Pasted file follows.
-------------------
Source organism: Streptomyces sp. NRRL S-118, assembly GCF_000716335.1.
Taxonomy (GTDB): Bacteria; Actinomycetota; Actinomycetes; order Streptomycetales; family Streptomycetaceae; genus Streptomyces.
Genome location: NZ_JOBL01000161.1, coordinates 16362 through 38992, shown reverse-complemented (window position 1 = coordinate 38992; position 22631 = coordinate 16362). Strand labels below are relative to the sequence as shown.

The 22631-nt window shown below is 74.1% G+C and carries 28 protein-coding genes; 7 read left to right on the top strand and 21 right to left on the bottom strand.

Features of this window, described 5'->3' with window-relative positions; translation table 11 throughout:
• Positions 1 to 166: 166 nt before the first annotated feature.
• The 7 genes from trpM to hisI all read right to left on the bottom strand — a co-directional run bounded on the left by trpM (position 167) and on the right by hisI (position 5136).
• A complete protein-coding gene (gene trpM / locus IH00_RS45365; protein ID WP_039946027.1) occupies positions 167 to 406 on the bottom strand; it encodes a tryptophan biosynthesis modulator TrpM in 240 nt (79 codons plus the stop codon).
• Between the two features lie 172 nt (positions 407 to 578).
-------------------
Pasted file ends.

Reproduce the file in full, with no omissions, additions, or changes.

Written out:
Source organism: Streptomyces sp. NRRL S-118, assembly GCF_000716335.1.
Taxonomy (GTDB): Bacteria; Actinomycetota; Actinomycetes; order Streptomycetales; family Streptomycetaceae; genus Streptomyces.
Genome location: NZ_JOBL01000161.1, coordinates 16362 through 38992, shown reverse-complemented (window position 1 = coordinate 38992; position 22631 = coordinate 16362). Strand labels below are relative to the sequence as shown.

The 22631-nt window shown below is 74.1% G+C and carries 28 protein-coding genes; 7 read left to right on the top strand and 21 right to left on the bottom strand.

Features of this window, described 5'->3' with window-relative positions; translation table 11 throughout:
• Positions 1 to 166: 166 nt before the first annotated feature.
• The 7 genes from trpM to hisI all read right to left on the bottom strand — a co-directional run bounded on the left by trpM (position 167) and on the right by hisI (position 5136).
• A complete protein-coding gene (gene trpM / locus IH00_RS45365; protein ID WP_039946027.1) occupies positions 167 to 406 on the bottom strand; it encodes a tryptophan biosynthesis modulator TrpM in 240 nt (79 codons plus the stop codon).
• Between the two features lie 172 nt (positions 407 to 578).